Curry powder spices

For example, anise, chilli, cloves, cumin, fennel, ginger, mustard and turmeric. Curry spices have an anti-inflammatory, pain killing action that helps to alleviate joint symptoms.  Mustard isothiocyanates reduce inflammation in a similar way to aspirin.  Turmeric and ginger contain curcumin, which may reduce cartilage destruction in osteoarthritis, and prevent the onset of rheumatoid arthritis.

Dark green leafy vegetables

For example broccoli, spinach, spring greens, dark green cabbage and parsley.  These vegetables supply antioxidant carotenoids, vitamin C, calcium and magnesium. A high antioxidant diet is good for arthritis.  Sixty-one percent of the bone-friendly calcium  found in broccoli is absorbed from the gut, compared to 32 percent of calcium in milk. Inliven contains broccoli, spinach and cabbage and Deep green contains kale, collard greens and lots of grass juices.

Dark blue-red pigmented fruits

For example cherries, grapes, blueberries, bilberries, dark raspberries and elderberries.  These contain antioxidant anthocyanins which lower levels of inflammatory chemicals in the body.  Eating 250g of black cherries daily can lower uric acid levels enough to prevent gout.  Drinking a glass of red grape juice has an antioxidant action that lasts for two hours after ingestion. As the name suggests Berry Radical has a variety of berries packed in, including acai berry, raspberry, blueberry, strawberry.

Garlic

Contains beneficial substances such as allicin.  A Russian study has shown that people with rheumatoid arthritis can benefit from increasing the amount of garlic they eat.

Grapefruit

Contains vitamin C and antioxidant bioflavonoids.  Red grapefruit has a higher antioxidant content than yellow grapefruit.  Grapefruit helps to reduce inflammation, strengthen cartilage and block prostaglandins (substances involved in pain).  It increase the anti-inflammatory effect of some painkillers.  Eating grapefruit regularly improves symptoms in some people with rheumatoid and other forms of inflammatory arthritis.

Macadamia nuts

The richest food source of monounsaturated fatty acids and an excellent source of vitamin E and selenium.  The antioxidant action reduces inflammation in arthritis.  The nuts are being used in a trial to reduce the risk of rheumatoid arthritis. Cathedral Cove Macadamias has a great range of macadamia products.

Oily fish

A rich source of anti-inflammatory omega-3 fatty acids (EPA and DHA).  A large analysis of 17 studies assessing the pain-relieving effects of omega-3 fatty acids in rheumatoid and other autoimmune forms of arthritis showed they significantly reduce joint pain and intensity, the duration of morning stiffness, the number of painful joints and the need to take NSAID painkillers – all within three to four months.

Olive oil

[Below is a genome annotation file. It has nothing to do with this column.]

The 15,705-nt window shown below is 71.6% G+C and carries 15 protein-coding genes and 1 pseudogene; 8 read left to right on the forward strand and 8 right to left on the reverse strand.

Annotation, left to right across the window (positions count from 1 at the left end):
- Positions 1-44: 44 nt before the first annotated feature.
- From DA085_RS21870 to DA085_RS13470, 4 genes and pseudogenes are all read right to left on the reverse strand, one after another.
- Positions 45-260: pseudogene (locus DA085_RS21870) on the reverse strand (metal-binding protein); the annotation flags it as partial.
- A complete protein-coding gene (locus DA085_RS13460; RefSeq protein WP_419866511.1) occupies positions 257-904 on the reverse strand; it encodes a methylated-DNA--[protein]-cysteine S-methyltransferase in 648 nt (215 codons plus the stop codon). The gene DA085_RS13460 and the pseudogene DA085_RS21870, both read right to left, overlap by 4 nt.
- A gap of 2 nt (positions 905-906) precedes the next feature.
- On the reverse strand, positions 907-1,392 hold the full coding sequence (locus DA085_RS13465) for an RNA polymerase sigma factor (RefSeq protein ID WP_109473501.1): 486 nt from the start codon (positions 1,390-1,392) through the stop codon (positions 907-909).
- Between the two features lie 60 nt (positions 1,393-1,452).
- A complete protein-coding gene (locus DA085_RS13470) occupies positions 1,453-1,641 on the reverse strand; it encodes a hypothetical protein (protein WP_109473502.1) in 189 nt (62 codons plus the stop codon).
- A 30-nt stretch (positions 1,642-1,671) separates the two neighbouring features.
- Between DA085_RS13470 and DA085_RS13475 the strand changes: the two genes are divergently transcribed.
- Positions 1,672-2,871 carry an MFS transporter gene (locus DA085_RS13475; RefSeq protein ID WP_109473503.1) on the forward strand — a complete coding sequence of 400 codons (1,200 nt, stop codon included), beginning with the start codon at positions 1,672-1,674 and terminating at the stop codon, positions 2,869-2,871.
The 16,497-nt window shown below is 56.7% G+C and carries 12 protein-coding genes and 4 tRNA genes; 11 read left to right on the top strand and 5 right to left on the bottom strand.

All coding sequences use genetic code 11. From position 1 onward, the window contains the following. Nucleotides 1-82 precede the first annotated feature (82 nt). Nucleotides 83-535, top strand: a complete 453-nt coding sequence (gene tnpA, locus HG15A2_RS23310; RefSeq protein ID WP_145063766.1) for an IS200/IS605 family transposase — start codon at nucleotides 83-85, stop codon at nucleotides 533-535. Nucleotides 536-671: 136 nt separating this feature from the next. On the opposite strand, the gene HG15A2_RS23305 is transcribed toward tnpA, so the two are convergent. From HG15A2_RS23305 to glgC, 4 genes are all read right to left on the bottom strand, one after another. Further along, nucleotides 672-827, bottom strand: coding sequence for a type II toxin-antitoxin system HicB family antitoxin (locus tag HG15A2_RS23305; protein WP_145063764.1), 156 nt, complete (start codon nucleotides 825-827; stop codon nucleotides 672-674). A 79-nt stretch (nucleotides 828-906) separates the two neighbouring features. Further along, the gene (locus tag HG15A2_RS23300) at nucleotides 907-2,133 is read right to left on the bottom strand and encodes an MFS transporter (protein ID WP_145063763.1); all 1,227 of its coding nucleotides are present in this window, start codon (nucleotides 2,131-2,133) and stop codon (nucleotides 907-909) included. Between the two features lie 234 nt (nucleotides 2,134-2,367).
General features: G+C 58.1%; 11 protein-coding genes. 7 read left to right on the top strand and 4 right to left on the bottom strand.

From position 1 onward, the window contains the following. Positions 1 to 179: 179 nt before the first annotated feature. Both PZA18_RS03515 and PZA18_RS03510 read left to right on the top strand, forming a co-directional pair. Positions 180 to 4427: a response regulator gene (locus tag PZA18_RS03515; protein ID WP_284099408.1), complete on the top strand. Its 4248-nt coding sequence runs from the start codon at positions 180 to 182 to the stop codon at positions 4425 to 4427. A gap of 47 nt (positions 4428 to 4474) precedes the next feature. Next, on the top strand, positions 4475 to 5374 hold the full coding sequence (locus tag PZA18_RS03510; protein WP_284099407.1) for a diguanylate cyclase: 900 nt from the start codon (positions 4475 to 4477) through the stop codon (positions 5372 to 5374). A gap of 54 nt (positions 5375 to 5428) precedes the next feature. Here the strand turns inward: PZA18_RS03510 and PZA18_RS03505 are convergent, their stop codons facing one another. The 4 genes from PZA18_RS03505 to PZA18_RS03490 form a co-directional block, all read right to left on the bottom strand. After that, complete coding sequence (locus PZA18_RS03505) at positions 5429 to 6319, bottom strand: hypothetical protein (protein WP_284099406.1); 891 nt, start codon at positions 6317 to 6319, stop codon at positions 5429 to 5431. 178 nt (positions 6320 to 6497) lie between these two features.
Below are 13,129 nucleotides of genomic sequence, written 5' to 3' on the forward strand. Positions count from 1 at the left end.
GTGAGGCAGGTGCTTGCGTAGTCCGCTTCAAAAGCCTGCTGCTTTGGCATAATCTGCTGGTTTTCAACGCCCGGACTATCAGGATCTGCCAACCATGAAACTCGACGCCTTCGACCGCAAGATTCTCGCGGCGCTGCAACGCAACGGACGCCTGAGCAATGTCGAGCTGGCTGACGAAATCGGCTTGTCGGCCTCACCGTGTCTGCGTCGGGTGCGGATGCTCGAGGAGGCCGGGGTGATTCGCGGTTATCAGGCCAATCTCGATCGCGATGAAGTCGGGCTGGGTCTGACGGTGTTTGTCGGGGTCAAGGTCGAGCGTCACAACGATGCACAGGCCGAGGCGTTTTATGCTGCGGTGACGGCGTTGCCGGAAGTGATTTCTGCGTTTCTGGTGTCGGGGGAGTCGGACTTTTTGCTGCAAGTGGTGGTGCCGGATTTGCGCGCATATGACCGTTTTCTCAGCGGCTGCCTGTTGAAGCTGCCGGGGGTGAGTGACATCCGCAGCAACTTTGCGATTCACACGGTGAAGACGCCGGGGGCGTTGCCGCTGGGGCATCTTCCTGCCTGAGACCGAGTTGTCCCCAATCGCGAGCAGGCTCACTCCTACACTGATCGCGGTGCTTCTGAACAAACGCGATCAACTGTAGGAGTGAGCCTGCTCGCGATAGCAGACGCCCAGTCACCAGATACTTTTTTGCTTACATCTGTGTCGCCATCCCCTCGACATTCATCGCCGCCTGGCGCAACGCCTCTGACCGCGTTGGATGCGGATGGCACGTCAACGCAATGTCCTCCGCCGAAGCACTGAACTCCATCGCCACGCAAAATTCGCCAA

A rich source of monounsaturated fats and antioxidant, anti-inflammatory substances.  Increased olive oil consumption is associated with a reduced risk of rheumatoid arthritis and cardiovascular disease.  Olive oil may protect against the development of osteoarthritis.

Onions

A rich source of quercetin – an antioxidant bioflavonoid that suppresses the production of inflammatory substances.  Red onions are particularly high in antioxidants.  Quercetin binds to cartilage and strengthens its structure. As an antioxidant it mops up free radicals within joints and reduces the release of protein-degrading enzymes.

Pomegranate

A rich source of antioxidant polyphenols, anthocyanins, vitamins C and E and carotenoids.  Just one of the fantastic ingredients in Berry Radical. Its antioxidant potential is two or three times higher than that of red wine and green tea.  Ellagic acid in pomegranate juice reduces inflammation by blocking activation of inflammatory substances that play a key role in cartilage degradation in osteoarthritis.

Red wine

A rich source of antioxidant polyphenols such as resveratrol.  Resveratrol blocks the release of inflammatory substances, which helps to reduce joint inflammation.

Teas

White, green, oolong and black tea contain high levels of antioxidant catechins, such as epigallocatechin-3-gallate (EGCG). EGCG inhibits the expression of inflammatory mediators in arthritic joints and helps to protect cartilage degradation in osteoarthritis.

Walnuts

A rich source of omega-3 fatty acids.  Omega-3 fatty acids have an anti-inflammatory action. Some research shows that eating walnuts daily can help alleviate the symptoms of rheumatoid arthritis.

Yellow or orange fruit and vegetables

For example carrots, sweet potatoes, guava, mango and pumpkin – these are all rich sources of vitamin C and antioxidant carotenoids.  Fruit and vegetables with high antioxidant content can reduce pain and inflammation in all types of arthritis.

Yogurt (live)

Contains probiotic bacteria. Probiotic bacteria help to reduce the severity of joint inflammation.  They also reduce abnormal intestinal bacterial balance (dysbiosis) associated with ‘leakiness’ of the gut wall and food intolerance.  Inliven is packed full of probiotics or try the gluten-free Fast-tract which is even more abundant in the good bacteria.